North America has traditionally been a region of high auto demand and strong supply, but the recent economic downturn in the U.S. caused many American automakers to make drastic changes to their workforce, production lines and vehicle outputs. However, the region's automotive industry has rallied in recent months, with Bloomberg reporting auto sales in the U.S. may reach 16.1 million in 2014. According to Bloomberg, that is 500,000 more vehicles than what experts project for the end of 2013. As the automotive industry fuels regional production and economic strength and more businesses are taking advantage of the competitive manufacturing environment in Mexico, North America is on track to regain its pre-recession strength in the industry.
Rising industry strength may cause issues in the future
As manufacturers in the automotive industry continue to ramp up their auto part and vehicle productions and increase staff levels, many businesses are seeing benefits. Auto News reported strong vehicle sales and streamlined stocks may indicate a recovering North American industry, but some businesses may be expanding too quickly. According to Auto News, a Morgan Stanley study found the industry is expanding at the fastest pace of capacity growth since the 1950s, which may put many automakers in danger of undercutting their own profits.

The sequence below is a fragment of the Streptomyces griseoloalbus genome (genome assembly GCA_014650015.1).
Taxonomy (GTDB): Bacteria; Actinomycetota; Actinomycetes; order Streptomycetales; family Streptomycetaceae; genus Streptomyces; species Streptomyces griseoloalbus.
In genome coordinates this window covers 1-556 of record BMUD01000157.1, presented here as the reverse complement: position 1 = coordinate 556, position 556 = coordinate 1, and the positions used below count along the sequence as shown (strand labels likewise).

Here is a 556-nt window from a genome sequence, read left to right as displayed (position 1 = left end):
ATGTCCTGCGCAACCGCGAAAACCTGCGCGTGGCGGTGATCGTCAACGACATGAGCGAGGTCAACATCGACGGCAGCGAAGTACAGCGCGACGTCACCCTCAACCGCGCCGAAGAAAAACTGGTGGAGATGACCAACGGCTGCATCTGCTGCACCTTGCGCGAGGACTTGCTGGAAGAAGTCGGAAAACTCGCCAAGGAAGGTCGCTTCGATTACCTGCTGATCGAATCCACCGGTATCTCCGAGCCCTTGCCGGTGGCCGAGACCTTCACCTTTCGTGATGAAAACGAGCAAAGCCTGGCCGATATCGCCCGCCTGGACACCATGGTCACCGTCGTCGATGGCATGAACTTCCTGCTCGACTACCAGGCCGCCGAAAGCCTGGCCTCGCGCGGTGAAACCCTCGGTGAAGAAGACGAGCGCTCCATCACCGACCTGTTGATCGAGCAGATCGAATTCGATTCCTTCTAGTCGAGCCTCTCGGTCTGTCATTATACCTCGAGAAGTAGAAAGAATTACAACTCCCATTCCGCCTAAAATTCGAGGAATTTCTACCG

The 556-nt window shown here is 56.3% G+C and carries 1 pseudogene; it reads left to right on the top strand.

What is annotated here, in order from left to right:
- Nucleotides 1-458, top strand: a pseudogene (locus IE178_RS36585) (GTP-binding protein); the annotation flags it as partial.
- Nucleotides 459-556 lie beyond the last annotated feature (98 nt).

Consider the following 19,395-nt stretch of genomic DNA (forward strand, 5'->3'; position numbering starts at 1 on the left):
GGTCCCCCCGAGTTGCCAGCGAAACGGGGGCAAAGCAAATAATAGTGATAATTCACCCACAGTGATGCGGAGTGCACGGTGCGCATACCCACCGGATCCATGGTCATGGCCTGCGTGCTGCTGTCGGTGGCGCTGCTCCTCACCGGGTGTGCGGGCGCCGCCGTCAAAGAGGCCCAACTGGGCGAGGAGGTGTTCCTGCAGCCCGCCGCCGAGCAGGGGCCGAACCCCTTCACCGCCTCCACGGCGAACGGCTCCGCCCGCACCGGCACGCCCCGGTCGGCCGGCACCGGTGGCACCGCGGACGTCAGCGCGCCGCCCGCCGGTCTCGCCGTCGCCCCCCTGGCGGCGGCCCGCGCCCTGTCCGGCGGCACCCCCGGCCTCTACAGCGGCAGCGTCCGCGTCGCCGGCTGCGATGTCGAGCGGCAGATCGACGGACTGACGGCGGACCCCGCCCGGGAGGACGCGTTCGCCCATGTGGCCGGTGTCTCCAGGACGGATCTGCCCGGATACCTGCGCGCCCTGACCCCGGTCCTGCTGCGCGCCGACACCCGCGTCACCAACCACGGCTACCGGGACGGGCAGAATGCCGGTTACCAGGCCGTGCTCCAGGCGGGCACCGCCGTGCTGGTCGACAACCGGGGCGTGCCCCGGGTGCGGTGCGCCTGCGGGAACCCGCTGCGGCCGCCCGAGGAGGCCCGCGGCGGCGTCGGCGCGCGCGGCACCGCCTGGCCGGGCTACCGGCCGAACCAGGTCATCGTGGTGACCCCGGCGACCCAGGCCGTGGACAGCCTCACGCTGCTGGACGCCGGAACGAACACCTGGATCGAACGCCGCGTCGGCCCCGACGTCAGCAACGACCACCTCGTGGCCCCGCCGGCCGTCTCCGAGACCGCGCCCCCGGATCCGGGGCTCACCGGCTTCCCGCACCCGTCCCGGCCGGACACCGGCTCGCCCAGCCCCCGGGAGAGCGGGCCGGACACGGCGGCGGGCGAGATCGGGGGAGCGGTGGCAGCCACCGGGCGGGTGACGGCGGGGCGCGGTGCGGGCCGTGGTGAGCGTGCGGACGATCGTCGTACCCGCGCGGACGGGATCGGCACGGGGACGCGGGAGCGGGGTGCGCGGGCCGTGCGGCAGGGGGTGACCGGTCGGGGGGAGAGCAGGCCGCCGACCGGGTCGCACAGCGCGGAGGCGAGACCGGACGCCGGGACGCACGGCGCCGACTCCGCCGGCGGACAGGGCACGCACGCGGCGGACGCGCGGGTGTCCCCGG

Automakers are constructing new plants and employing more workers quicker than in past years, yet doing so may disrupt the balance between supply and demand. According to Auto News, the discrepancy between the large number of automakers and the still relatively low number of automotive customers may result in missed sales opportunities and unsold inventory because automakers moved too quickly. However, the rate of growth may slow soon as automakers adjust their business strategies to meet consumer demand.
Yet for many automakers, reducing momentum may not be an option, and with the high cost of building plants in the U.S., some are expanding to Mexico. With the country's low manufacturing costs and geographic proximity to the U.S. consumer market, many manufacturers are able to mitigate the risks of fast growth by keeping their operational costs low. With the U.S. experiencing economic recovery and many consumers beginning to feel comfortable with their finances once more, the pent-up demand for vehicles may cause manufacturers to surpass normal growth rates. Offshoring the production process to Mexico can help manufacturers meet this demand quickly with high-quality products.
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